Our Four Legged Troopers (Part 1 of a series)


Animals have been part of human history since the beginning of the human race. Since the first wolf was domesticated, people have relied on animals for a variety of purposes.  Dogs have unique genetic characteristics that allow them to be bred for many different characteristics. The physical appearance of dogs as well as their speciality in service traits have all been carefully selected for each breed of dog. There are different dogs for different jobs in society. Some dogs have been bred for hunting, others for guarding and still others to herd and protect other animals. The history of dogs serving man includes the heroic war dogs. Dogs have been used throughout history, from the Egyptians to the Greeks to the Romans, from the action in Korea to Vietnam both World Wars and the Gulf War in the Middle East. World War 1 was the first wide spread use of dogs during a military campaign. It is estimated that Germany used 30,000 dogs, while France employed 20,000 of the four legged troopers. These dogs were used for a variety of purposes. They were sentries, carried food and ammunition for troops, draught animals,guard dogs, ambulance dogs and even dogs for the injured.During the First World War, a variety of breeds were used. Now, the main breeds used in the military are the German Shepard/German_Shepherdand Labrador Retriever . The United States was a bit slower to start using dogs. During World War 1, the United States had no  organized dog units. They did borrow some dogs from their allies for casualty, guard and messenger services.

Mercy Dogs

Red Cross casualty dogs were also called “Mercy” dogs. These dogs were trained initially by the Germans in the 1800’s. Later, these dogs were also trained and used by other countries in Europe. These canines were equipped with packs carrying medical supplies. Their job was to seek out the wounded and gave comfort to the dying.They were trained to find the wounded and return to their handler carrying the helmet or some part of the uniform of the wounded that they had found. This way the handler knew that the dog had located a wounded soldier. A French Mercy dog named Prusco, was credited with saving 100 men in one day by finding them and even dragging them back to the trenches.Thousands of soldiers owed their lives to these Mercy dogs during the war.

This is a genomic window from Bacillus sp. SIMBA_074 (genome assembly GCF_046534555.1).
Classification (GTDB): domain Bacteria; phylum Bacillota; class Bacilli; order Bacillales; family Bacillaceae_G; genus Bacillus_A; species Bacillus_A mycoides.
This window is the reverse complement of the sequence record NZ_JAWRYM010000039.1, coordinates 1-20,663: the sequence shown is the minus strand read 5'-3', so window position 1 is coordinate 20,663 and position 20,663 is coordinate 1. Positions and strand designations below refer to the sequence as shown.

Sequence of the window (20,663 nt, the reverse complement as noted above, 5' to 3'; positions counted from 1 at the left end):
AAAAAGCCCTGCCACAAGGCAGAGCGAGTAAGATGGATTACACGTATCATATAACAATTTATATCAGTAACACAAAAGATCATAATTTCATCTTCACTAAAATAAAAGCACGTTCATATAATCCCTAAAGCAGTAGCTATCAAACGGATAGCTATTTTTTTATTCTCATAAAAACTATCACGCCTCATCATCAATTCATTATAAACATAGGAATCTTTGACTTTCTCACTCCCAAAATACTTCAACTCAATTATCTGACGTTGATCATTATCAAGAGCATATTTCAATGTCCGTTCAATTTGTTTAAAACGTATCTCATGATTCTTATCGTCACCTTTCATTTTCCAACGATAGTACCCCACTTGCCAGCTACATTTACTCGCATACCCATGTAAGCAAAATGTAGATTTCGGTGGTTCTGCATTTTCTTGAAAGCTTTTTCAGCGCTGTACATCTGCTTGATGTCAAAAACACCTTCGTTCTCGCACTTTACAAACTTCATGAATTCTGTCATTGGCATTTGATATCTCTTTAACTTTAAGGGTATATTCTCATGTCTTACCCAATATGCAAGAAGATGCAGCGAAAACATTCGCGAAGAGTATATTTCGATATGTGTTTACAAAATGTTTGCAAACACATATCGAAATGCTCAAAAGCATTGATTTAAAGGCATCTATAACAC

Messenger Dogs

Messenger dogs were sometimes the only way for front line units to communicate with headquarters because of broken radio lines. These animals were equipped with a metal tube for carrying messages and had a colored ribbon on their collars to identify which unit they were with. Troopers were not allowed to interfere with these dogs while they were working. Dogs were well suited for this job. They are faster than humans and present a smaller target for enemy guns.These dogs had a tough mission. Not only did they have to run long distances, but they had to overcome obstacles like barbed wire and rivers.One of the most famous messenger dogs was Satan. Verdun was a small town, but an important. geographic position. A garrison consisting of several hundred French soldiers had orders to hold this position until they were relieved. The enemy managed to surround them and cut off their position from the troops to their rear.The pigeons were killed in a blast, so all lines of communication were gone.Duval was Satan’s trainer and he was in Verdun. Duval knew if the men in the rear needed to send a message, it would be sent with Satan. He kept looking for his dog to appear. Finally he could make out a black spot. The spot became his dog, running toward him wearing a gas mask, a metal tube with a message and a basket of pigeons on his back.As he ran to Duval, he was hit by a German bullet and went down. But, he managed to get up again and continued to come to Duval on three legs.He was greeted by many men who were happy to see him. His message told the soldiers to hang on because relief would be there in the morning. The officer wrote two notes, “Silence the battery to our left” and drew a diagram to show where the battalion was located. He put the messages on two pigeons and released them. One was hit, but the other made it through.The German garrison was destroyed and the remaining men were saved because of Satan.

Draught Dogs